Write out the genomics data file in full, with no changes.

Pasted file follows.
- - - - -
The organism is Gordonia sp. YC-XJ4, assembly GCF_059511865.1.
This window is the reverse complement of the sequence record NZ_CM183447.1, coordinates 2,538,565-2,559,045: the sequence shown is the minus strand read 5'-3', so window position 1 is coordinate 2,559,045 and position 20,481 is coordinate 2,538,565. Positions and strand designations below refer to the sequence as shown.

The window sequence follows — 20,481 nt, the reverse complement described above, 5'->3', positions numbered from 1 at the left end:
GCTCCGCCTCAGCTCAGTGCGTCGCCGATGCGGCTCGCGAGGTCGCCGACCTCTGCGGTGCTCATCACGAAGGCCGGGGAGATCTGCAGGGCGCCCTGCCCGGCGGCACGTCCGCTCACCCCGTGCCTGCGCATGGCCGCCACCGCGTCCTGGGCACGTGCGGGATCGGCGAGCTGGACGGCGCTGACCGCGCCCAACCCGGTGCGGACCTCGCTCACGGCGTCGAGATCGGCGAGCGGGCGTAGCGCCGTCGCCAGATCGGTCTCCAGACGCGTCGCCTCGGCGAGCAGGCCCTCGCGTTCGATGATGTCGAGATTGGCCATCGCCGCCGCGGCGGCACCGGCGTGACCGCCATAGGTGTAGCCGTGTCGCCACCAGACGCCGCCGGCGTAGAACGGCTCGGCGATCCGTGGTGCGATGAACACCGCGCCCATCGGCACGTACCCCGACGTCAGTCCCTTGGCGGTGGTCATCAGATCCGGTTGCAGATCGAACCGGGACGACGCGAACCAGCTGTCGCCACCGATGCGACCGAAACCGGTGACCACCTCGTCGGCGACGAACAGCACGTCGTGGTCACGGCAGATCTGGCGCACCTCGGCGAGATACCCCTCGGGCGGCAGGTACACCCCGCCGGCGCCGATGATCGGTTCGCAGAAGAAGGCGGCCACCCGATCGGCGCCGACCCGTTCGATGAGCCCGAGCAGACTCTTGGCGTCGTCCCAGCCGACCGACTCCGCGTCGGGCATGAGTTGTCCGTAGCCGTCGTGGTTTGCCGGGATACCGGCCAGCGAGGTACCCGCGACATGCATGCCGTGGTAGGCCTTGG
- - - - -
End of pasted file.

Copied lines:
The organism is Gordonia sp. YC-XJ4, assembly GCF_059511865.1.
This window is the reverse complement of the sequence record NZ_CM183447.1, coordinates 2,538,565-2,559,045: the sequence shown is the minus strand read 5'-3', so window position 1 is coordinate 2,559,045 and position 20,481 is coordinate 2,538,565. Positions and strand designations below refer to the sequence as shown.

The window sequence follows — 20,481 nt, the reverse complement described above, 5'->3', positions numbered from 1 at the left end:
GCTCCGCCTCAGCTCAGTGCGTCGCCGATGCGGCTCGCGAGGTCGCCGACCTCTGCGGTGCTCATCACGAAGGCCGGGGAGATCTGCAGGGCGCCCTGCCCGGCGGCACGTCCGCTCACCCCGTGCCTGCGCATGGCCGCCACCGCGTCCTGGGCACGTGCGGGATCGGCGAGCTGGACGGCGCTGACCGCGCCCAACCCGGTGCGGACCTCGCTCACGGCGTCGAGATCGGCGAGCGGGCGTAGCGCCGTCGCCAGATCGGTCTCCAGACGCGTCGCCTCGGCGAGCAGGCCCTCGCGTTCGATGATGTCGAGATTGGCCATCGCCGCCGCGGCGGCACCGGCGTGACCGCCATAGGTGTAGCCGTGTCGCCACCAGACGCCGCCGGCGTAGAACGGCTCGGCGATCCGTGGTGCGATGAACACCGCGCCCATCGGCACGTACCCCGACGTCAGTCCCTTGGCGGTGGTCATCAGATCCGGTTGCAGATCGAACCGGGACGACGCGAACCAGCTGTCGCCACCGATGCGACCGAAACCGGTGACCACCTCGTCGGCGACGAACAGCACGTCGTGGTCACGGCAGATCTGGCGCACCTCGGCGAGATACCCCTCGGGCGGCAGGTACACCCCGCCGGCGCCGATGATCGGTTCGCAGAAGAAGGCGGCCACCCGATCGGCGCCGACCCGTTCGATGAGCCCGAGCAGACTCTTGGCGTCGTCCCAGCCGACCGACTCCGCGTCGGGCATGAGTTGTCCGTAGCCGTCGTGGTTTGCCGGGATACCGGCCAGCGAGGTACCCGCGACATGCATGCCGTGGTAGGCCTTGG